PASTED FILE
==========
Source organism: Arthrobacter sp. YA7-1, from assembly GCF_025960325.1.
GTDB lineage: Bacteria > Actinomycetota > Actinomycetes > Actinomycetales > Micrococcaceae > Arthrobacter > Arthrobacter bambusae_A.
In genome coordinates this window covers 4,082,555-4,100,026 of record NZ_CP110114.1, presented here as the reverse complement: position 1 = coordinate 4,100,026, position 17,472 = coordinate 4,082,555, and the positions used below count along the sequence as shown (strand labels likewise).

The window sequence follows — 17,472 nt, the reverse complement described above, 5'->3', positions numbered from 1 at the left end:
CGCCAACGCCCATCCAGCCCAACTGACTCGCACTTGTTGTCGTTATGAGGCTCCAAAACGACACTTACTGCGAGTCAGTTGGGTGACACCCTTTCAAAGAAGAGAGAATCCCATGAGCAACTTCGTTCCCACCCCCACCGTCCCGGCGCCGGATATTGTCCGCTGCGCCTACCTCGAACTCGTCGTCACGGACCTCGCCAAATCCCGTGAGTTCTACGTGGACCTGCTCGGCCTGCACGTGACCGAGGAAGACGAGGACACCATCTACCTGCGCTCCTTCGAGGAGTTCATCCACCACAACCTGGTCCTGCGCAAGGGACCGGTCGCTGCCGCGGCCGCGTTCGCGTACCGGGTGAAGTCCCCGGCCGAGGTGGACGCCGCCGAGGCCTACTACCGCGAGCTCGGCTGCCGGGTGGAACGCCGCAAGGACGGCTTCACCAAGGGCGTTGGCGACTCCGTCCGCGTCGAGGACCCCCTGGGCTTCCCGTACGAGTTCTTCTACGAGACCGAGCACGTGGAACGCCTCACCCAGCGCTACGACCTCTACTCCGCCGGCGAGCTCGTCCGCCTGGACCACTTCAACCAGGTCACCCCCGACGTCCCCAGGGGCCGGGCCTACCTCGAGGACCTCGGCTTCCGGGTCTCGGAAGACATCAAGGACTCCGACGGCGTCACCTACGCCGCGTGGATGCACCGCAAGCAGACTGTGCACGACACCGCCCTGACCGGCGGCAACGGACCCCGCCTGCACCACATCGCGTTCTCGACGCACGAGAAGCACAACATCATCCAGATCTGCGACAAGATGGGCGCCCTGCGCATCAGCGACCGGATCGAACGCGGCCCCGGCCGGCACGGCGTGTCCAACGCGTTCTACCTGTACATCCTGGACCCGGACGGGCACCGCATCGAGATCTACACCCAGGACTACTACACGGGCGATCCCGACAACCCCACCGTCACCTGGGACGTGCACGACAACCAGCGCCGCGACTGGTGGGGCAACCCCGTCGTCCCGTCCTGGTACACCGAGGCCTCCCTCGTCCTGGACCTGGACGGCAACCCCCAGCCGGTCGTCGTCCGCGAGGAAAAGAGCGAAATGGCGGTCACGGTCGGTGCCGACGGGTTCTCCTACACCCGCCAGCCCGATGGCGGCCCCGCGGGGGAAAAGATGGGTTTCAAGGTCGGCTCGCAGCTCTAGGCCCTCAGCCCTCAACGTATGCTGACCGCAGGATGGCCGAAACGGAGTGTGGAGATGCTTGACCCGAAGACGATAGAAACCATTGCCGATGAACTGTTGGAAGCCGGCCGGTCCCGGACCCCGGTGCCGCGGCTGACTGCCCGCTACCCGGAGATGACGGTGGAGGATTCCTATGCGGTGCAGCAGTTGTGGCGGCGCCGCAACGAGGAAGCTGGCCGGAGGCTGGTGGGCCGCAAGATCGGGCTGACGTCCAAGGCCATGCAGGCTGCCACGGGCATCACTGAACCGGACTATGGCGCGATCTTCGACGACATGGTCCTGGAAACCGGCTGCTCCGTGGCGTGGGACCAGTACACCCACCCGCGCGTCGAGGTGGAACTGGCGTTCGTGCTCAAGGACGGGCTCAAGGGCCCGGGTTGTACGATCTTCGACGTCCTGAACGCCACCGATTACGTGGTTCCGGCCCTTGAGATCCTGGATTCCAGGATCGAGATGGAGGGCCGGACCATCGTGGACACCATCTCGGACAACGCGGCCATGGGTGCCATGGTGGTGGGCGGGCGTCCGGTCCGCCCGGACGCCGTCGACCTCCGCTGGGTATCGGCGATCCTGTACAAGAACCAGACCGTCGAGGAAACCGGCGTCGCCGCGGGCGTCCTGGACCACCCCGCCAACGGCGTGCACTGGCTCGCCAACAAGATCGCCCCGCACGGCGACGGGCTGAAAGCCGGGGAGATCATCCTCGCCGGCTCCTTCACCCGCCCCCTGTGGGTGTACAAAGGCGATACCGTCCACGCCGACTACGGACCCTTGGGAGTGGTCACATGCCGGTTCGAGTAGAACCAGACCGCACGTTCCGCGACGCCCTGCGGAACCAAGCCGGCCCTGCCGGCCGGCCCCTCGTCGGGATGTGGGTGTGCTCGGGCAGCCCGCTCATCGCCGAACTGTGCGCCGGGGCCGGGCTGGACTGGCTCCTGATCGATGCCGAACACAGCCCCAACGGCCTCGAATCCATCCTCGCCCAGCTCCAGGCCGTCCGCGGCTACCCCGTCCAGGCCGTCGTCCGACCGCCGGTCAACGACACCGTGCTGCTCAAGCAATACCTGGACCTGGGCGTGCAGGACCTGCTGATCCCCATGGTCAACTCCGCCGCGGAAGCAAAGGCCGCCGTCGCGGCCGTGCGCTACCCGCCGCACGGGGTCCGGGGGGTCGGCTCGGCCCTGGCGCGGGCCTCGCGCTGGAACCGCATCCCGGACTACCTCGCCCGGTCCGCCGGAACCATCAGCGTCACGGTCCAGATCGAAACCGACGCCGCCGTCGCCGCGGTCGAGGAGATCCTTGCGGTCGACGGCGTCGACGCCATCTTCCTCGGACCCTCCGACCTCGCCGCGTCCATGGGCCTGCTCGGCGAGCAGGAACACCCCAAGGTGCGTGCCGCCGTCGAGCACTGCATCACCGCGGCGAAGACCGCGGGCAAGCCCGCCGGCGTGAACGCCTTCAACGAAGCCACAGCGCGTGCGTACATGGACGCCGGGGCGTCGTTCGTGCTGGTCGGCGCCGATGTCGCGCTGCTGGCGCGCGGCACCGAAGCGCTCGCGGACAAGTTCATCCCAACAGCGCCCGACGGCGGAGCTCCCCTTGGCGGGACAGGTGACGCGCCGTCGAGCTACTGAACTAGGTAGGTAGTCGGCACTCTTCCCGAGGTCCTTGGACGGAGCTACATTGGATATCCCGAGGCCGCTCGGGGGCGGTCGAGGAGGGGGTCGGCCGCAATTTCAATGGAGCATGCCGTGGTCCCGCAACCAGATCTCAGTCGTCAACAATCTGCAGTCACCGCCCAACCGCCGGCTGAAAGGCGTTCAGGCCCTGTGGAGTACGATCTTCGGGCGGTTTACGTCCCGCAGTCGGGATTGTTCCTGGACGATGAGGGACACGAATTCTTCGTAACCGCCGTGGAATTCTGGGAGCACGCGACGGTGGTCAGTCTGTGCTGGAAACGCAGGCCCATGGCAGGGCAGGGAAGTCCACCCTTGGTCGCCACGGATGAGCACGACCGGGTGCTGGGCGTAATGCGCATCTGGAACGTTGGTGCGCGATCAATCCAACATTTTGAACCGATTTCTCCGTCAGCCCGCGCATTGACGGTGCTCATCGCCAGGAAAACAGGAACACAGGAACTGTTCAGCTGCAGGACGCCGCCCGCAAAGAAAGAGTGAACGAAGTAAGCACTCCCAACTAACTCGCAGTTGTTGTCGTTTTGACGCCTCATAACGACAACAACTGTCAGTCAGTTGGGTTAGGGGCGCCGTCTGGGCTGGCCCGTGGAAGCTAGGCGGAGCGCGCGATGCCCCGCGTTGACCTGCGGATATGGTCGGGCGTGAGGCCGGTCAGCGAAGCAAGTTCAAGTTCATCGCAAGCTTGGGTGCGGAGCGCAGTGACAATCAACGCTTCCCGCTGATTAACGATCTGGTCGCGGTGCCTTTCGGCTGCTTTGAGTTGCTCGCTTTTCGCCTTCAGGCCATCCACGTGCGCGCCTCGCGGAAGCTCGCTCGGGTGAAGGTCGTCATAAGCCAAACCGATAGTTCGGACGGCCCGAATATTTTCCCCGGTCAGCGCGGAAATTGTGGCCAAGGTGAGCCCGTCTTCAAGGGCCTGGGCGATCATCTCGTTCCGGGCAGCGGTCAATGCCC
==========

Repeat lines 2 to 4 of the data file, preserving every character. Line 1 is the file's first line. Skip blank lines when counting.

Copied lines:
GTDB lineage: Bacteria > Actinomycetota > Actinomycetes > Actinomycetales > Micrococcaceae > Arthrobacter > Arthrobacter bambusae_A.
In genome coordinates this window covers 4,082,555-4,100,026 of record NZ_CP110114.1, presented here as the reverse complement: position 1 = coordinate 4,100,026, position 17,472 = coordinate 4,082,555, and the positions used below count along the sequence as shown (strand labels likewise).

The window sequence follows — 17,472 nt, the reverse complement described above, 5'->3', positions numbered from 1 at the left end: